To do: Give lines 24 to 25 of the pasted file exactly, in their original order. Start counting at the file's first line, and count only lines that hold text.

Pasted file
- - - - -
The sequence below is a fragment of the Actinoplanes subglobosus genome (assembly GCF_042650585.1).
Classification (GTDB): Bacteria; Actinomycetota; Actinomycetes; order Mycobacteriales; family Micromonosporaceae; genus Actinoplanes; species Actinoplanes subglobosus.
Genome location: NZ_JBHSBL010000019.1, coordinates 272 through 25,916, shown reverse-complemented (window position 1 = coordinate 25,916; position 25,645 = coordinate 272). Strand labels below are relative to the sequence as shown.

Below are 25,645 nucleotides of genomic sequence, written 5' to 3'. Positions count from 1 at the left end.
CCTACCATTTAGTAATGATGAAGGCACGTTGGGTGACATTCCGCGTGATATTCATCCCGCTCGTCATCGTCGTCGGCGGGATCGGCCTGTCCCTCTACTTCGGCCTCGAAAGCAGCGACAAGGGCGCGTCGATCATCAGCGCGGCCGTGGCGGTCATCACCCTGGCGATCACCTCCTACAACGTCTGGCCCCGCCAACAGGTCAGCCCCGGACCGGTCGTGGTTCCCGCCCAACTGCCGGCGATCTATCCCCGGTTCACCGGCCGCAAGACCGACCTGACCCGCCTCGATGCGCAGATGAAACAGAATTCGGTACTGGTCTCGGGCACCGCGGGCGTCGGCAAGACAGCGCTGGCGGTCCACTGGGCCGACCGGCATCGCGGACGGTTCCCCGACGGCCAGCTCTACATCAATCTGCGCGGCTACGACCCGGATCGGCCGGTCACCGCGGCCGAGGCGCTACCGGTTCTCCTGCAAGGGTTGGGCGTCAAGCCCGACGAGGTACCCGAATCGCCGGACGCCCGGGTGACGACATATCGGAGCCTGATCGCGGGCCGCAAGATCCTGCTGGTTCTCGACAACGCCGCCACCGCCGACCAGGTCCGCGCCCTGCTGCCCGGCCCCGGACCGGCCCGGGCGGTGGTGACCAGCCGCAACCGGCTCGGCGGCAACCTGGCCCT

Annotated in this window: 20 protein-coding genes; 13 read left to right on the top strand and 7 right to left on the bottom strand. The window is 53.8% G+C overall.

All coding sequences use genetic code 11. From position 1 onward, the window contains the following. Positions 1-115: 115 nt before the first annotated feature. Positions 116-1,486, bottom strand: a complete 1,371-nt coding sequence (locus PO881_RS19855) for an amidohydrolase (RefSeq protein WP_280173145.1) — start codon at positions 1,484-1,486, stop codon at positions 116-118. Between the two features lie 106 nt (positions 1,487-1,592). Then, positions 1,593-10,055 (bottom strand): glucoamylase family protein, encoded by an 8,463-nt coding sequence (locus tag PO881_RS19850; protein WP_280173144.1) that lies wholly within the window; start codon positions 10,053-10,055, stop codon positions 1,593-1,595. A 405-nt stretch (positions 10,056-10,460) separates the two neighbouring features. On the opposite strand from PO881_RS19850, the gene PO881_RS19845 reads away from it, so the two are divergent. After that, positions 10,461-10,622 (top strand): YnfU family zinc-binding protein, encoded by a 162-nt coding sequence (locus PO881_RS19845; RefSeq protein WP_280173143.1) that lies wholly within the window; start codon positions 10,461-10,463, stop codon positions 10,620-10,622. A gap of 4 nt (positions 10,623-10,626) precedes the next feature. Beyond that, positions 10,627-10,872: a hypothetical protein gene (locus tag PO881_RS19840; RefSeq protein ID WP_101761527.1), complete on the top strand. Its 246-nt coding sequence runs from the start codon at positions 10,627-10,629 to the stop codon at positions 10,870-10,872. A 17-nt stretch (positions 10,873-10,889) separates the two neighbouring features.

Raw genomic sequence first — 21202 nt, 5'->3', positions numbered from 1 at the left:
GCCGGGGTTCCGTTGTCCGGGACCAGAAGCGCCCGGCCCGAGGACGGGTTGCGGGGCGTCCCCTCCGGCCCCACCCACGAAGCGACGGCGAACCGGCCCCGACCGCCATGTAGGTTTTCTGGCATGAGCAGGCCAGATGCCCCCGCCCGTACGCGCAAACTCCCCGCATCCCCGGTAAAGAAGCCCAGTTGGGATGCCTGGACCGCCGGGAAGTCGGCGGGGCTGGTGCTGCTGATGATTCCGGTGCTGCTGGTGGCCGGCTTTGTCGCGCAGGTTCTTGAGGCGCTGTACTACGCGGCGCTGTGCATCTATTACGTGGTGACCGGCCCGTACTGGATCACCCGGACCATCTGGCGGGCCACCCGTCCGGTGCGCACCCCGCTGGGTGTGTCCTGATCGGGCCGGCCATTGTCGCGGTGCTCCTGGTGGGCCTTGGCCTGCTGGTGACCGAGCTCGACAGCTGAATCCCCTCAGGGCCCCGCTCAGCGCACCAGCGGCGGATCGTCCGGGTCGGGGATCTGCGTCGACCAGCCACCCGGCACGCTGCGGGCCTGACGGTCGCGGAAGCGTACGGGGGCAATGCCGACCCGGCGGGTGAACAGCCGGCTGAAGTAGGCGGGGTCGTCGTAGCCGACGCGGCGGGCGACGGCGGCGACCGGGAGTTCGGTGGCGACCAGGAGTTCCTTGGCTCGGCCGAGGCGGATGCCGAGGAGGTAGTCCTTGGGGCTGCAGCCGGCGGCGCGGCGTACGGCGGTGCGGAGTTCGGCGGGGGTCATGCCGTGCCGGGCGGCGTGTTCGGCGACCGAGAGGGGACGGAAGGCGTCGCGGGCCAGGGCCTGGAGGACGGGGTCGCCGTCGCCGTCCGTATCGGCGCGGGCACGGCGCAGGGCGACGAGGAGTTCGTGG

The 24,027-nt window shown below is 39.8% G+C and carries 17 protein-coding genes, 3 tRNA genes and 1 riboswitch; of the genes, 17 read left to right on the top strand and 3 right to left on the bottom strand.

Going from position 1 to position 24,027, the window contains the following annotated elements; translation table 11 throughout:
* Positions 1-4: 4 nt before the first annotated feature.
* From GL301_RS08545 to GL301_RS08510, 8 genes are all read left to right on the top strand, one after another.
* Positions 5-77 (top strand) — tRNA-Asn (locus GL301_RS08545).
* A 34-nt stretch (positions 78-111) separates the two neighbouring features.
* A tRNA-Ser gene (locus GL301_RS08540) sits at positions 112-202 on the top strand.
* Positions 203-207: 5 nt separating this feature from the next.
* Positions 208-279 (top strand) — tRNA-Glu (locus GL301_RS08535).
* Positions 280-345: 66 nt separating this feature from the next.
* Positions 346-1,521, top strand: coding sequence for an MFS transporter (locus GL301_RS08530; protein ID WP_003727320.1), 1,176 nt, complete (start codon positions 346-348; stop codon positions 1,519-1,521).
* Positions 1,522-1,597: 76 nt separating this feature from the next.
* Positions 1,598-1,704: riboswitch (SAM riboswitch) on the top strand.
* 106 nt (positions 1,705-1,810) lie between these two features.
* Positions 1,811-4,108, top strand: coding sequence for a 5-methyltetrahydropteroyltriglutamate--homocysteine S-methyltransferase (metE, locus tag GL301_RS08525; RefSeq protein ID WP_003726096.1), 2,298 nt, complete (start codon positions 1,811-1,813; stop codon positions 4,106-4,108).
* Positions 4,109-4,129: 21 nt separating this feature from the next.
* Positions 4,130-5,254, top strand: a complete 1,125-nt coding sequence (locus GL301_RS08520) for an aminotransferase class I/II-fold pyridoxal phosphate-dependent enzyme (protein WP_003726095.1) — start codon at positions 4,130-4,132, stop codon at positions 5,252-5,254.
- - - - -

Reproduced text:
* Positions 1,811-4,108, top strand: coding sequence for a 5-methyltetrahydropteroyltriglutamate--homocysteine S-methyltransferase (metE, locus tag GL301_RS08525; RefSeq protein ID WP_003726096.1), 2,298 nt, complete (start codon positions 1,811-1,813; stop codon positions 4,106-4,108).
* Positions 4,109-4,129: 21 nt separating this feature from the next.